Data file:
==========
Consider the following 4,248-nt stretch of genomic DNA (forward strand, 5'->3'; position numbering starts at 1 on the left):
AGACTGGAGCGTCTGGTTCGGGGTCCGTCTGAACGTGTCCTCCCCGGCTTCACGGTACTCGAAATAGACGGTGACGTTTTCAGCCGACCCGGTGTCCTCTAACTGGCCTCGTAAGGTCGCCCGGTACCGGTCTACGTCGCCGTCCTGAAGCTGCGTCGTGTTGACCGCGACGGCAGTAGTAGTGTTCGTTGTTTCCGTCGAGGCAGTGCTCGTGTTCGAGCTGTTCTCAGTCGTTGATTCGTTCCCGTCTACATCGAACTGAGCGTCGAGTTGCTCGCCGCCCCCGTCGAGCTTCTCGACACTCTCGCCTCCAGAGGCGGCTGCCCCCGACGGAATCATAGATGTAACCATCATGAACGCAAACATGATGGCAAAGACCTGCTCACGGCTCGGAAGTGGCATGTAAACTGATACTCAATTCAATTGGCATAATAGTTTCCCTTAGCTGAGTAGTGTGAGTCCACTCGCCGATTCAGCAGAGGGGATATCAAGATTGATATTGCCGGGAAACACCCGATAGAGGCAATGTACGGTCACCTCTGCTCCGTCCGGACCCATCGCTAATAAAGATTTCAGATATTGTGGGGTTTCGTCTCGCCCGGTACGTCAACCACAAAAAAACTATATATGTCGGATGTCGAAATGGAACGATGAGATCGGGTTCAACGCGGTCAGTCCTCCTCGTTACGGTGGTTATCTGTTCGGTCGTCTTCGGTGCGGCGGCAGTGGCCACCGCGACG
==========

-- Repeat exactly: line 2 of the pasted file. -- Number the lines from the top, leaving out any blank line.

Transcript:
AGACTGGAGCGTCTGGTTCGGGGTCCGTCTGAACGTGTCCTCCCCGGCTTCACGGTACTCGAAATAGACGGTGACGTTTTCAGCCGACCCGGTGTCCTCTAACTGGCCTCGTAAGGTCGCCCGGTACCGGTCTACGTCGCCGTCCTGAAGCTGCGTCGTGTTGACCGCGACGGCAGTAGTAGTGTTCGTTGTTTCCGTCGAGGCAGTGCTCGTGTTCGAGCTGTTCTCAGTCGTTGATTCGTTCCCGTCTACATCGAACTGAGCGTCGAGTTGCTCGCCGCCCCCGTCGAGCTTCTCGACACTCTCGCCTCCAGAGGCGGCTGCCCCCGACGGAATCATAGATGTAACCATCATGAACGCAAACATGATGGCAAAGACCTGCTCACGGCTCGGAAGTGGCATGTAAACTGATACTCAATTCAATTGGCATAATAGTTTCCCTTAGCTGAGTAGTGTGAGTCCACTCGCCGATTCAGCAGAGGGGATATCAAGATTGATATTGCCGGGAAACACCCGATAGAGGCAATGTACGGTCACCTCTGCTCCGTCCGGACCCATCGCTAATAAAGATTTCAGATATTGTGGGGTTTCGTCTCGCCCGGTACGTCAACCACAAAAAAACTATATATGTCGGATGTCGAAATGGAACGATGAGATCGGGTTCAACGCGGTCAGTCCTCCTCGTTACGGTGGTTATCTGTTCGGTCGTCTTCGGTGCGGCGGCAGTGGCCACCGCGACG